A friend's blog pointed me towards the book Mastery, by George Leonard, explaining the process we go through whenever we learn a new skill.
I've only just begun reading it, but it's already an interesting read, more so because I currently have some situations where it applies: I'm a 'fresh' parent (a year and a half parenting doesn't exactly make you an expert), I recently took up drawing, and I play go.
Other examples are easily thought of (improving Dungeon Master skills, learning to relax in any possible situation, trying to be forgiving to everyone, writing cleaner software, ...), but these three are the most apparent.
And from these examples, go is, if you ask me, the most perfect example in which to apply the Mastery theory. Go is a game which you will never in your life completely master (none of the 9-dan players claim they do; or at least, they shouldn't or otherwise they wouldn't even be dan-players), and the process of learning to master it, i.e. improving yourself, is way more satisfying than actually winning games.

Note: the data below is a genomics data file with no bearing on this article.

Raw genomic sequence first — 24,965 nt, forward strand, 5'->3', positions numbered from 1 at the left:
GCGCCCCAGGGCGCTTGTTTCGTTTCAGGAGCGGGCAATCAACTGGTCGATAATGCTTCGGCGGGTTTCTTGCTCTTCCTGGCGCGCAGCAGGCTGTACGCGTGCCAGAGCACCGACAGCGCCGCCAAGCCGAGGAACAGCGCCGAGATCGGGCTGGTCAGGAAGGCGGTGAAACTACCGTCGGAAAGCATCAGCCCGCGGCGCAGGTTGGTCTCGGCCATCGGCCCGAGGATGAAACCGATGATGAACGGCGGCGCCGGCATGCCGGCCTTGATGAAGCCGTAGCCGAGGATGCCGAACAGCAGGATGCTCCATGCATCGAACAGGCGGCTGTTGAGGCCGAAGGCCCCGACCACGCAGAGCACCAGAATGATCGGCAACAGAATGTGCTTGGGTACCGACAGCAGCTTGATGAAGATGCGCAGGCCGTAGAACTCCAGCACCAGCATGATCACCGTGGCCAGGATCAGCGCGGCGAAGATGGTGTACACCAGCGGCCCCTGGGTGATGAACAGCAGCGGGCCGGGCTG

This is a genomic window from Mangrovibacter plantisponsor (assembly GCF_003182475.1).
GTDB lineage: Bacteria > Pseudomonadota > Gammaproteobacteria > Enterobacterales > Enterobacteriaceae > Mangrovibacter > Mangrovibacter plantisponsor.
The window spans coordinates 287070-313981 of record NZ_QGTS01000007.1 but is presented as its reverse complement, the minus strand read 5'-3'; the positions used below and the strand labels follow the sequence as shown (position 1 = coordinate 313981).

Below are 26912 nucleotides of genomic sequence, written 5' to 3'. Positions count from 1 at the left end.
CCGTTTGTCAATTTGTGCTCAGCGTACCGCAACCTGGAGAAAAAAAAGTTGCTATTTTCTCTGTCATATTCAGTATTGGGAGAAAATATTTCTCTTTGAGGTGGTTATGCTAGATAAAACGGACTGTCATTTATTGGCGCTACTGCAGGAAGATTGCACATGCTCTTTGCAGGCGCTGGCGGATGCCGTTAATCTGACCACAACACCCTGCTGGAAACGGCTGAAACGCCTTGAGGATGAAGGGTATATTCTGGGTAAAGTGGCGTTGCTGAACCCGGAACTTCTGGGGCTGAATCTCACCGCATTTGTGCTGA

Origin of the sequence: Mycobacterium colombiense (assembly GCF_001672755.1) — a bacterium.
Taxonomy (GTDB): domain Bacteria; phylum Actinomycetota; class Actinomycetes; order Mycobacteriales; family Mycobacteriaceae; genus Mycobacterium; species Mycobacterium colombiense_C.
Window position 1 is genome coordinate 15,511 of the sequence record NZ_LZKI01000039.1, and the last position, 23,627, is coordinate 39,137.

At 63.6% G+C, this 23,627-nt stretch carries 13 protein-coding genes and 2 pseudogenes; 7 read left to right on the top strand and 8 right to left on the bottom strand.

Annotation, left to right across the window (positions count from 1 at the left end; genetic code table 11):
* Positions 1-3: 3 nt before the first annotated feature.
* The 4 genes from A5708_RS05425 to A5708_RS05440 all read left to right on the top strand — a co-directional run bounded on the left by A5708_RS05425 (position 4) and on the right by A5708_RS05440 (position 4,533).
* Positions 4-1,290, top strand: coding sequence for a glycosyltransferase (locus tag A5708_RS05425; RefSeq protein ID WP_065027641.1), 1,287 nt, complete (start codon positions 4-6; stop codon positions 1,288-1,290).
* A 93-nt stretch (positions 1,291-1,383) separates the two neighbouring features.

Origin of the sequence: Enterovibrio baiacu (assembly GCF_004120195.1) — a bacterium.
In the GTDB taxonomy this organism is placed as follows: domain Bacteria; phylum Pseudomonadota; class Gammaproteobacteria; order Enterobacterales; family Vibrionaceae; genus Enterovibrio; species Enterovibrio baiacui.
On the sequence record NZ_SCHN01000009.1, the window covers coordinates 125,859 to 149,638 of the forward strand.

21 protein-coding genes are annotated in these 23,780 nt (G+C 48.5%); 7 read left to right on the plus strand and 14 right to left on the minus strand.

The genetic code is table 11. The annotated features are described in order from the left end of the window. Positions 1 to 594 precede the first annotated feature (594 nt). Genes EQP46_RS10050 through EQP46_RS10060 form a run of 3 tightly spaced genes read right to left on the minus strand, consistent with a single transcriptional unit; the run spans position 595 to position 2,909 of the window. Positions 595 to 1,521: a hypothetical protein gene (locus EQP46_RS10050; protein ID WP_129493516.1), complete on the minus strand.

And the funny thing is, reading this book actually makes me even more excited to continue learning to draw. I'd like to claim that I started this new hobby with the correct mindset, knowing that I will not achieve perfection in a small amount of time, but instead needing to find the proper tutors and tutorials, filtering them and deciding which ones are the next logical steps to take, and practicing, practicing, and practicing even more. This book actually endorses that decision, and gives a real confidence-boost.
So, to anyone who reads this blog, and is caught up in the modern downward spiral of consumerism and instant gratification: read the book and change your life for the better!